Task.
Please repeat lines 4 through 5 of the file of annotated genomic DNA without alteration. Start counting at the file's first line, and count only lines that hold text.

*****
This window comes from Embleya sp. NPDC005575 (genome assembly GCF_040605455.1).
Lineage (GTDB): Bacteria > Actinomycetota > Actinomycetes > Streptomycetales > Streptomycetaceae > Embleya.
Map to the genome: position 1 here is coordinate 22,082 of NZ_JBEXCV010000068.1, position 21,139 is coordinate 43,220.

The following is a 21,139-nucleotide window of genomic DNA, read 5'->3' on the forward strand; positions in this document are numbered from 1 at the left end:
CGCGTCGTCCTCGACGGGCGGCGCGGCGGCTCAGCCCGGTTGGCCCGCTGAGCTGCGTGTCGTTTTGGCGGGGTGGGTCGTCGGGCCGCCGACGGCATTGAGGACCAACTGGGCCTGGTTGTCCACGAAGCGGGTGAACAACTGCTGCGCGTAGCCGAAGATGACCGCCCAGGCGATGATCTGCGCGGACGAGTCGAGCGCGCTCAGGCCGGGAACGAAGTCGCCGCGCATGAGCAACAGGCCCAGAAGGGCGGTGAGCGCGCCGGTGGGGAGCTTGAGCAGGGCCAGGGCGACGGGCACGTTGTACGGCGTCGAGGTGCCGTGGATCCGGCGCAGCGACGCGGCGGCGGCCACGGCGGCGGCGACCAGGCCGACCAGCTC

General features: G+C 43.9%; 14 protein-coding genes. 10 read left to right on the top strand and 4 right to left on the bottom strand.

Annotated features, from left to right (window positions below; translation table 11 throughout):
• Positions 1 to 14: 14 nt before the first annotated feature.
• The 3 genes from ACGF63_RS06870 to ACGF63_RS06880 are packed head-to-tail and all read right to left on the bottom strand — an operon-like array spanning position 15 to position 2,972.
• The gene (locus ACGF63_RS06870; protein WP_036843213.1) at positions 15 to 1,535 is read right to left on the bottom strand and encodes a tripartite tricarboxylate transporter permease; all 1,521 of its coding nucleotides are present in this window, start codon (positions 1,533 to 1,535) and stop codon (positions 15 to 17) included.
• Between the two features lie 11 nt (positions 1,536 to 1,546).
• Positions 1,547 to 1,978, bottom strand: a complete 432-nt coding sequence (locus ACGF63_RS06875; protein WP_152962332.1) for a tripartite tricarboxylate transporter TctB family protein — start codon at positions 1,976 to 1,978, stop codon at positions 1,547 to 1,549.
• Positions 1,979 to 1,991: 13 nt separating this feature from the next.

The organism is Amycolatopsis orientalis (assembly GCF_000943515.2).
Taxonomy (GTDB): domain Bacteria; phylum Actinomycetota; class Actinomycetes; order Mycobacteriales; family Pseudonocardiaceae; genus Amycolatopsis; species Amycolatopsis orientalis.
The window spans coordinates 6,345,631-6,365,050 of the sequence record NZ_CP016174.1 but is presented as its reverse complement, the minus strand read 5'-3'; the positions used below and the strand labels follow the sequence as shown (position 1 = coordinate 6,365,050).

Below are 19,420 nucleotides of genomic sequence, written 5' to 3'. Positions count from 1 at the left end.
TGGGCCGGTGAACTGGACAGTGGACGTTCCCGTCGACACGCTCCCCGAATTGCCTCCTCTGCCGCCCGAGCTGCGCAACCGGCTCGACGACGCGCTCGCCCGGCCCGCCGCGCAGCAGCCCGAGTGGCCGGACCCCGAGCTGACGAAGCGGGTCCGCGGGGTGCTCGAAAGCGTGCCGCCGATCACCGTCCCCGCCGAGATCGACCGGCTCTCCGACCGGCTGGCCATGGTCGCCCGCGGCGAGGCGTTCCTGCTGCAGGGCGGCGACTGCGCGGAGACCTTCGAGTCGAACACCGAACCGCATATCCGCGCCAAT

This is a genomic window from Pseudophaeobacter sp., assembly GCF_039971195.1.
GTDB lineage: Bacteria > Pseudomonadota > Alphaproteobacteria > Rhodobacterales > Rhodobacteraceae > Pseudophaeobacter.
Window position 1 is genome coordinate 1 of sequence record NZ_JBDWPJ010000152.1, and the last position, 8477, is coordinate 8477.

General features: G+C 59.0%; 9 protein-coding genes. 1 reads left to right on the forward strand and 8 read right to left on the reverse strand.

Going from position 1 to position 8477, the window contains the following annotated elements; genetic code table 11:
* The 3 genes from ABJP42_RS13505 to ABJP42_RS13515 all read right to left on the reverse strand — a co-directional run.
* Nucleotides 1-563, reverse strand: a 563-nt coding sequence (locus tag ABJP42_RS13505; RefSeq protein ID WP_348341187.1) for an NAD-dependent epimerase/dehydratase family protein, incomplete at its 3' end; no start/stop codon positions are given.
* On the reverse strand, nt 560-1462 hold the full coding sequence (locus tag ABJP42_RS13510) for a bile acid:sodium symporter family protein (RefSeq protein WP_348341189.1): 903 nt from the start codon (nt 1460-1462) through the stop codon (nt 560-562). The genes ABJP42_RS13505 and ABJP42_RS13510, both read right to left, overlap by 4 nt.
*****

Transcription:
The following is a 21,139-nucleotide window of genomic DNA, read 5'->3' on the forward strand; positions in this document are numbered from 1 at the left end:
CGCGTCGTCCTCGACGGGCGGCGCGGCGGCTCAGCCCGGTTGGCCCGCTGAGCTGCGTGTCGTTTTGGCGGGGTGGGTCGTCGGGCCGCCGACGGCATTGAGGACCAACTGGGCCTGGTTGTCCACGAAGCGGGTGAACAACTGCTGCGCGTAGCCGAAGATGACCGCCCAGGCGATGATCTGCGCGGACGAGTCGAGCGCGCTCAGGCCGGGAACGAAGTCGCCGCGCATGAGCAACAGGCCCAGAAGGGCGGTGAGCGCGCCGGTGGGGAGCTTGAGCAGGGCCAGGGCGACGGGCACGTTGTACGGCGTCGAGGTGCCGTGGATCCGGCGCAGCGACGCGGCGGCGGCCACGGCGGCGGCGACCAGGCCGACCAGCTC